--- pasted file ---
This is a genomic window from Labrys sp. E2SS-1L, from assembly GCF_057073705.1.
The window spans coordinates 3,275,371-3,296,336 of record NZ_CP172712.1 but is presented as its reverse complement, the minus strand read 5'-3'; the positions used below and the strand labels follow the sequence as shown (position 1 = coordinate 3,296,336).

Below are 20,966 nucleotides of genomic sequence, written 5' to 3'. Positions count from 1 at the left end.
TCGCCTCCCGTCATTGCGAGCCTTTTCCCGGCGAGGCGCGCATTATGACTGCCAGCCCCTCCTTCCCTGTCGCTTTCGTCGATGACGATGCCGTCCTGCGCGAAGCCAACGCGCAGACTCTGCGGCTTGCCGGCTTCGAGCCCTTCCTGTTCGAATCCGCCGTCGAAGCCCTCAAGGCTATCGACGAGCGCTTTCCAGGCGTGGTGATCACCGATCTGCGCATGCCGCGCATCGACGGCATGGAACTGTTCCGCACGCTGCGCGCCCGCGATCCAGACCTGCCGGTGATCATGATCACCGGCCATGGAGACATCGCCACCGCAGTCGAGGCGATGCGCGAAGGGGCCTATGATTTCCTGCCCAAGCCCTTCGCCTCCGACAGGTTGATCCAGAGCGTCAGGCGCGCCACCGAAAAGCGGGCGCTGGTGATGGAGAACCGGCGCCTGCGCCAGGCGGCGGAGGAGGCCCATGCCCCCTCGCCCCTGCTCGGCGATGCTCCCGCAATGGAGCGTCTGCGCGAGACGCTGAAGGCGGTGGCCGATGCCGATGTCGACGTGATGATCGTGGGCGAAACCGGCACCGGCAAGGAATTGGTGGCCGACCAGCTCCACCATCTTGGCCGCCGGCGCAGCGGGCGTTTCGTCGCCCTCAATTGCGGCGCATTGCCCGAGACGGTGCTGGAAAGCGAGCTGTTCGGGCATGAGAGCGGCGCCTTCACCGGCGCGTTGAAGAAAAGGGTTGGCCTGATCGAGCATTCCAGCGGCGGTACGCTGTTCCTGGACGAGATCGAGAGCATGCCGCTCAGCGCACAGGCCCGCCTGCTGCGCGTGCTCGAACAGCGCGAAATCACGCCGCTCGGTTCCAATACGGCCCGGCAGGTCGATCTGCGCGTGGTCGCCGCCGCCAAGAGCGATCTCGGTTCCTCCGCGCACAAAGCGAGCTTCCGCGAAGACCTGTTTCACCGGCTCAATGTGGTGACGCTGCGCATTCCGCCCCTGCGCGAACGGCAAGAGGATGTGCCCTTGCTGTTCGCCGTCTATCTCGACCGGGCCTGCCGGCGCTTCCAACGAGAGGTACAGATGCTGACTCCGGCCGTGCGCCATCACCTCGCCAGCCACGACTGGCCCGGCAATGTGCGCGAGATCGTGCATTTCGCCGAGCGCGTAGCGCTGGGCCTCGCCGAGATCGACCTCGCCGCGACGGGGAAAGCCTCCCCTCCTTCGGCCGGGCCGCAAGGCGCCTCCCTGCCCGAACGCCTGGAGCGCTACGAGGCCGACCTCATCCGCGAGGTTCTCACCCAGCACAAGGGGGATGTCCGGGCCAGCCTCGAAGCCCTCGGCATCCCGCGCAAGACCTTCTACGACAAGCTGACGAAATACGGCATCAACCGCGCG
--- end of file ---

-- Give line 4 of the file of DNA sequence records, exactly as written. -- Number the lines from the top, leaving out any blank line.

TCGCCTCCCGTCATTGCGAGCCTTTTCCCGGCGAGGCGCGCATTATGACTGCCAGCCCCTCCTTCCCTGTCGCTTTCGTCGATGACGATGCCGTCCTGCGCGAAGCCAACGCGCAGACTCTGCGGCTTGCCGGCTTCGAGCCCTTCCTGTTCGAATCCGCCGTCGAAGCCCTCAAGGCTATCGACGAGCGCTTTCCAGGCGTGGTGATCACCGATCTGCGCATGCCGCGCATCGACGGCATGGAACTGTTCCGCACGCTGCGCGCCCGCGATCCAGACCTGCCGGTGATCATGATCACCGGCCATGGAGACATCGCCACCGCAGTCGAGGCGATGCGCGAAGGGGCCTATGATTTCCTGCCCAAGCCCTTCGCCTCCGACAGGTTGATCCAGAGCGTCAGGCGCGCCACCGAAAAGCGGGCGCTGGTGATGGAGAACCGGCGCCTGCGCCAGGCGGCGGAGGAGGCCCATGCCCCCTCGCCCCTGCTCGGCGATGCTCCCGCAATGGAGCGTCTGCGCGAGACGCTGAAGGCGGTGGCCGATGCCGATGTCGACGTGATGATCGTGGGCGAAACCGGCACCGGCAAGGAATTGGTGGCCGACCAGCTCCACCATCTTGGCCGCCGGCGCAGCGGGCGTTTCGTCGCCCTCAATTGCGGCGCATTGCCCGAGACGGTGCTGGAAAGCGAGCTGTTCGGGCATGAGAGCGGCGCCTTCACCGGCGCGTTGAAGAAAAGGGTTGGCCTGATCGAGCATTCCAGCGGCGGTACGCTGTTCCTGGACGAGATCGAGAGCATGCCGCTCAGCGCACAGGCCCGCCTGCTGCGCGTGCTCGAACAGCGCGAAATCACGCCGCTCGGTTCCAATACGGCCCGGCAGGTCGATCTGCGCGTGGTCGCCGCCGCCAAGAGCGATCTCGGTTCCTCCGCGCACAAAGCGAGCTTCCGCGAAGACCTGTTTCACCGGCTCAATGTGGTGACGCTGCGCATTCCGCCCCTGCGCGAACGGCAAGAGGATGTGCCCTTGCTGTTCGCCGTCTATCTCGACCGGGCCTGCCGGCGCTTCCAACGAGAGGTACAGATGCTGACTCCGGCCGTGCGCCATCACCTCGCCAGCCACGACTGGCCCGGCAATGTGCGCGAGATCGTGCATTTCGCCGAGCGCGTAGCGCTGGGCCTCGCCGAGATCGACCTCGCCGCGACGGGGAAAGCCTCCCCTCCTTCGGCCGGGCCGCAAGGCGCCTCCCTGCCCGAACGCCTGGAGCGCTACGAGGCCGACCTCATCCGCGAGGTTCTCACCCAGCACAAGGGGGATGTCCGGGCCAGCCTCGAAGCCCTCGGCATCCCGCGCAAGACCTTCTACGACAAGCTGACGAAATACGGCATCAACCGCGCG